"There's kind of a culture of patriarchy in some bike shops," Magee explains. "Many people, not just men, would make assumptions about someone's mechanical abilities and aptitudes and interests based on their gender. So by having a women's [and] LGBT night, we can remove some of that element."

Students from the University of Delaware enjoy an organic co-op dinner at the Newark Bike Project. |  Photo credit: Newark Bike Shop.

By involving a variety of community members through shop operations and public events, bike shops also get people to care more about where they live.

In the congested downtown of Newark, parking spaces are hard to find. But commuters can cut around the traffic and easily navigate around on bikes. With the shop providing the wheels and offering tools for D.I.Y. repairs, there's ample opportunity to put more cycles on the road.

"Everyone wins when it comes to cycling advocacy," Magee says. "As you get more people using bikes on the streets, those towns with progressive urban planning funds, they will take note of the increase of cycling road share, and they will add more bike lanes, add more bike friendly features, and that makes your average family, cyclist, or community prospect be more inclined to use bikes for transportation.

"Some cities in Europe have more bikes than cars... We're not at that point anywhere in the U.S. yet, but we can start to approach that. And one of the ways [we can do this] is by enabling people at all different demographics and income levels to have access to cycling."

Wilburn adds that for her, bicycles are a way of building a stronger community, particularly for Wilmington, which has a high commuter population.

"Lots and lots of people drive into the city, work and then leave it," Wilburn says. "I'd love to see Wilmington be a place that people love to spend time in again."

Bikes help riders to experience the streets differently than a car, allowing them to enjoy the people and environment around them more fully. These interactions get residents more invested in where they live and work.

In the words of Wilburn, "People won't fight for something if they don't love it."

So if you're interested in building up your community through bikes, how can you help?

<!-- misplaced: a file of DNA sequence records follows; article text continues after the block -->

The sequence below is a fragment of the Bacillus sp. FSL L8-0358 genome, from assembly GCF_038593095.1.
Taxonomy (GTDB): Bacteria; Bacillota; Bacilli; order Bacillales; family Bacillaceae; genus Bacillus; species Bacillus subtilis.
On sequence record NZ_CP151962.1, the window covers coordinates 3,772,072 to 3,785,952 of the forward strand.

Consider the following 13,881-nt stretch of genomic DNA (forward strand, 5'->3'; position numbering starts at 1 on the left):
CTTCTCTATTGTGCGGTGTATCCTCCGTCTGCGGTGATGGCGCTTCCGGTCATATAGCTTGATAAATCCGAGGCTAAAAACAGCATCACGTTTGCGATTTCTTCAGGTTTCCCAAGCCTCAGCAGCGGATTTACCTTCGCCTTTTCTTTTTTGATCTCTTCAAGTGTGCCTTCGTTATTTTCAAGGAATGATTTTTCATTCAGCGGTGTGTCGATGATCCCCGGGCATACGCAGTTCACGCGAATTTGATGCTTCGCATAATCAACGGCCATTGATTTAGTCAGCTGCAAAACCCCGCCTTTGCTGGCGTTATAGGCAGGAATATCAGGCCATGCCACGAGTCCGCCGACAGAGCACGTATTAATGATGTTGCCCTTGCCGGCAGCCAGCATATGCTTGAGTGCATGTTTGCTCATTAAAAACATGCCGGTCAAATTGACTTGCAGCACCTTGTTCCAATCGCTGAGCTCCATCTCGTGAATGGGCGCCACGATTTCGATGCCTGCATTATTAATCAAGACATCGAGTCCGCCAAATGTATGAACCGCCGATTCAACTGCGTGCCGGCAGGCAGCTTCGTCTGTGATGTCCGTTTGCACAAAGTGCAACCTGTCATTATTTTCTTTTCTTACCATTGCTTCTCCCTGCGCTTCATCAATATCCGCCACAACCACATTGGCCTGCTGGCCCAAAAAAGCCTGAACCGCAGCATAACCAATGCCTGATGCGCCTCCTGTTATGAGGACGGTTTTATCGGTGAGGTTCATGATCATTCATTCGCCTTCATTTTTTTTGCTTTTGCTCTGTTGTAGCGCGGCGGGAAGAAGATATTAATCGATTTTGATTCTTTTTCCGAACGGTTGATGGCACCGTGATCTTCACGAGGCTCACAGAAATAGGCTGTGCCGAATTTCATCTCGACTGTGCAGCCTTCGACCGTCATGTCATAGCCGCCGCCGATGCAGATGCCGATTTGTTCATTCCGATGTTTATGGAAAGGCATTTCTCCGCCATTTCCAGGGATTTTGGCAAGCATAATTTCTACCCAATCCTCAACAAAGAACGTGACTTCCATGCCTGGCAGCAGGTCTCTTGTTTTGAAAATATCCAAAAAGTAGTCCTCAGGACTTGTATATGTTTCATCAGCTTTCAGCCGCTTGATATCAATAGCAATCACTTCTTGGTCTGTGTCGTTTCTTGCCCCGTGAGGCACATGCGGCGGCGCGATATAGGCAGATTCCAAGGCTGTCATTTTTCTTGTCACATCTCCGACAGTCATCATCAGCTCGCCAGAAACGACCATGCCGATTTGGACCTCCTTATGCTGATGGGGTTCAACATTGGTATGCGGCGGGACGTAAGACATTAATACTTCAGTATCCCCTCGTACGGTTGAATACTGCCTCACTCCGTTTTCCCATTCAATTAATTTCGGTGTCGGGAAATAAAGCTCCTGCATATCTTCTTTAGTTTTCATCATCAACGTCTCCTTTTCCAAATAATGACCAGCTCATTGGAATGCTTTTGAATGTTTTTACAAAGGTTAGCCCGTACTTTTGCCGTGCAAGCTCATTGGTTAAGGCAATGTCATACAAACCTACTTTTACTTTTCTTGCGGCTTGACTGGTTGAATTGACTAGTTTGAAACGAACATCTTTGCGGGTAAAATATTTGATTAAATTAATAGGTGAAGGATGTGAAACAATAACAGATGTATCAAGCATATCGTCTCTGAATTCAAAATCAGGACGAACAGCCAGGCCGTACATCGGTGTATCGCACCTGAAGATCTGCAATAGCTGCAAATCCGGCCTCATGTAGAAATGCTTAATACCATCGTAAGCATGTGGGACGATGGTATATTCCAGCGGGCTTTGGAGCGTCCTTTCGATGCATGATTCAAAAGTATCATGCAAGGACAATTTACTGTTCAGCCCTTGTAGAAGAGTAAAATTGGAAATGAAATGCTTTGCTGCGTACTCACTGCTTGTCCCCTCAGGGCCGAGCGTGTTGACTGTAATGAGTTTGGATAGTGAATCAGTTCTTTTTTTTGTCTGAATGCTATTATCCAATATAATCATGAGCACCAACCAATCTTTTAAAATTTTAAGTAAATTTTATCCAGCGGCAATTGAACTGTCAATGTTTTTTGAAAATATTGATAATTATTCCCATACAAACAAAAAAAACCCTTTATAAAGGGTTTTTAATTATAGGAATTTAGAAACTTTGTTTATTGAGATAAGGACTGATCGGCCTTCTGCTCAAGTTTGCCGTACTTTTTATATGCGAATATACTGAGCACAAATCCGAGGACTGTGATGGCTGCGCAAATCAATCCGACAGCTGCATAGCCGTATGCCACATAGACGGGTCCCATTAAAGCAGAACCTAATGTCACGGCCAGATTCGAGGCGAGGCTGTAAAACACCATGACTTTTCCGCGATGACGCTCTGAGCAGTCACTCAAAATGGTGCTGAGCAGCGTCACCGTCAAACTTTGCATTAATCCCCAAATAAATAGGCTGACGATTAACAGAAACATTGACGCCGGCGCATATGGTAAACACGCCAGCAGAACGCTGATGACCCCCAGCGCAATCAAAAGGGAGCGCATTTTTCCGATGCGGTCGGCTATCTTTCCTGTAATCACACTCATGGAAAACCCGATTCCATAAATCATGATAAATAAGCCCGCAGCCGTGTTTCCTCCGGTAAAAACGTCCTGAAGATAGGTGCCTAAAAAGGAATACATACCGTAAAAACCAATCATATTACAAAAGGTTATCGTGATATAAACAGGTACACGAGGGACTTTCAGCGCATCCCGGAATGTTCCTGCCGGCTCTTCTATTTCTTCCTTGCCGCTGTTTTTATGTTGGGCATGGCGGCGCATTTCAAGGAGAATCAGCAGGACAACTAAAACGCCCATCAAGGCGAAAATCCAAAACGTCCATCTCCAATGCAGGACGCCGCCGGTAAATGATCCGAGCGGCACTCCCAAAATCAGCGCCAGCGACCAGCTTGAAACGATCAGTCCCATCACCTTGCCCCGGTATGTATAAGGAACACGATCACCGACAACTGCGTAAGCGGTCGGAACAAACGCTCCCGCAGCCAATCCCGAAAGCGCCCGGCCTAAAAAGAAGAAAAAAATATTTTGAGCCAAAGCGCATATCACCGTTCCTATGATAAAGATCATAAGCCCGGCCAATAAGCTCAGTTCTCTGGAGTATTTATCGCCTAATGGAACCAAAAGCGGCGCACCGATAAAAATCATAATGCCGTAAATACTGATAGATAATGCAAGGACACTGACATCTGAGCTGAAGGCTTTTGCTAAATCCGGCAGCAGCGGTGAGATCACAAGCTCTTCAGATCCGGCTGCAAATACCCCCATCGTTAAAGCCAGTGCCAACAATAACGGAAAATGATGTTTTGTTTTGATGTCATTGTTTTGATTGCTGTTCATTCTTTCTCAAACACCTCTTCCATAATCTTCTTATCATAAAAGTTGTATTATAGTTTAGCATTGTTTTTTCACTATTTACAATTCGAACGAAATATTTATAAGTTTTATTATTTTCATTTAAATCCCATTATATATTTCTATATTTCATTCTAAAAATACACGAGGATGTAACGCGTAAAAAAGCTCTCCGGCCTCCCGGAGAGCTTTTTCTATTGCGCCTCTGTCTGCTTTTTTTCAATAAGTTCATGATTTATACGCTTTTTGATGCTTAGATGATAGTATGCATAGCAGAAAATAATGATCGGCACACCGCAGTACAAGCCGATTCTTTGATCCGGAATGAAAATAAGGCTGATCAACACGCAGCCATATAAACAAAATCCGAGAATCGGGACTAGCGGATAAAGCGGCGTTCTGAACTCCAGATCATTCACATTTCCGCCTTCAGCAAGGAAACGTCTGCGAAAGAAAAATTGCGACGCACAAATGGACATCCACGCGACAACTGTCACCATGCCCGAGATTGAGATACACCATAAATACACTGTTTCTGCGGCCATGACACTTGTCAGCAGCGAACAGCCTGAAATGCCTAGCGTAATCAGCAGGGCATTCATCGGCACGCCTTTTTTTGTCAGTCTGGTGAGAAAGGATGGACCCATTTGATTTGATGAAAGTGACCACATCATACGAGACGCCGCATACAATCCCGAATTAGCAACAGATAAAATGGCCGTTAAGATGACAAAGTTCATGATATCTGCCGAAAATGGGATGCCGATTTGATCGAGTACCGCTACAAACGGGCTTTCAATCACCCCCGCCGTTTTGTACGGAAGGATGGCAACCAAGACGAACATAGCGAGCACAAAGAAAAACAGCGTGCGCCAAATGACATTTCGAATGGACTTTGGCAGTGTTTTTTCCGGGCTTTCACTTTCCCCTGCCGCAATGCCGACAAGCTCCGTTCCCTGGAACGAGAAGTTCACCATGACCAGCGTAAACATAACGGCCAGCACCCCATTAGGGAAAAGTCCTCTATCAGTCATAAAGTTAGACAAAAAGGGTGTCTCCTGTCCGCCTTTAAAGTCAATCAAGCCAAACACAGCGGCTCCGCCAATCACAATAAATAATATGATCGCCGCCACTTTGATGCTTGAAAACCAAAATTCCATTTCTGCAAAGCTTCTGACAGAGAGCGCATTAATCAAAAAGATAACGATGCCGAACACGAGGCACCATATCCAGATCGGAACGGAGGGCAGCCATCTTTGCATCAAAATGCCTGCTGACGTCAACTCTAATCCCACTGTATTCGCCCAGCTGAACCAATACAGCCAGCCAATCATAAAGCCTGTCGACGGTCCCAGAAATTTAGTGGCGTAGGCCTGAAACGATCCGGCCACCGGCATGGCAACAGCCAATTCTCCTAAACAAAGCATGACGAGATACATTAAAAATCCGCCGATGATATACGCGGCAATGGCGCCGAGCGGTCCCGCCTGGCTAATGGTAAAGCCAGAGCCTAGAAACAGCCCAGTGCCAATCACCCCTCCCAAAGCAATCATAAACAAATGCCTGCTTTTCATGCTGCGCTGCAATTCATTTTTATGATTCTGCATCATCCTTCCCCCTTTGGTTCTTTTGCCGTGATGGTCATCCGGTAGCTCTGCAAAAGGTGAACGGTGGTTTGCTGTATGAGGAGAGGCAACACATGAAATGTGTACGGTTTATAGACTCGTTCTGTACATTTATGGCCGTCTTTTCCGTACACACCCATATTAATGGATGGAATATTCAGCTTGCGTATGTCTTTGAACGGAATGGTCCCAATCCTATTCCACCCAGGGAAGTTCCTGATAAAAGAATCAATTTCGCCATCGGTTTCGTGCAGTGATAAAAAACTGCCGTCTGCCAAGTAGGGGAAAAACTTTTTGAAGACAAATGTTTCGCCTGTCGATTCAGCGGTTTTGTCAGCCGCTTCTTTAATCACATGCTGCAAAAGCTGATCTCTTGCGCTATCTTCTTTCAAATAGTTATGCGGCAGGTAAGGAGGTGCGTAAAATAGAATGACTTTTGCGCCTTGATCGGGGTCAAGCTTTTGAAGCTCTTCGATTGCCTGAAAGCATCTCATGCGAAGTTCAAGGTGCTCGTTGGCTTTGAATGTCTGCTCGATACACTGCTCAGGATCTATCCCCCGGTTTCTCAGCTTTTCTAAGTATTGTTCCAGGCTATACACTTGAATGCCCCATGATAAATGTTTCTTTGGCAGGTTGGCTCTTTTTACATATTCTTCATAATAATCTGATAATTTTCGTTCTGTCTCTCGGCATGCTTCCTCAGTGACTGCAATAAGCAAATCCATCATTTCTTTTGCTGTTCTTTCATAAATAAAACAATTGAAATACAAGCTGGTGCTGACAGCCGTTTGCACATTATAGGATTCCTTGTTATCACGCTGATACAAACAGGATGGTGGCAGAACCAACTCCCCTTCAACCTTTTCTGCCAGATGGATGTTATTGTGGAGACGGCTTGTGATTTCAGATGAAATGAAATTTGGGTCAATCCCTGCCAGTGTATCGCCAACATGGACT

Owners of vacant buildings or those about to be demolished or remodeled can consider donating the space to shops that are just starting out. Several such donations helped the Newark Bike Project, which moved a total of three times before they settled in their current location.

Volunteering is also valuable—and you don't have to be mechanically savvy. Many shops need help with tasks like publicity, legal, and accounting advice, and appreciate donations of items like computers or security systems.

If you want to start your own shop, Magee says Newark's open to help. He makes a point to talk with local shops where he travels and brings his newfound knowledge home, and has good advice about operations, community outreach, finances, and building a volunteer base.

However you choose to involve yourself, keep in mind the holistic priorities of community shops as a model for your own actions. Even at city meetings on cycling initiatives, for instance, the Urban Bike Project sends out a representative to make sure people are thinking about how to make them equally accessible.

"When you're looking at the big picture, every resident has to be accounted for," says Wilburn. "Because if you can bring everyone along with you, they're going to be that much better off."

The Newark Bike Project empowers riders by providing tools and guidance for repairs. |  Photo credit: Newark Bike Shop.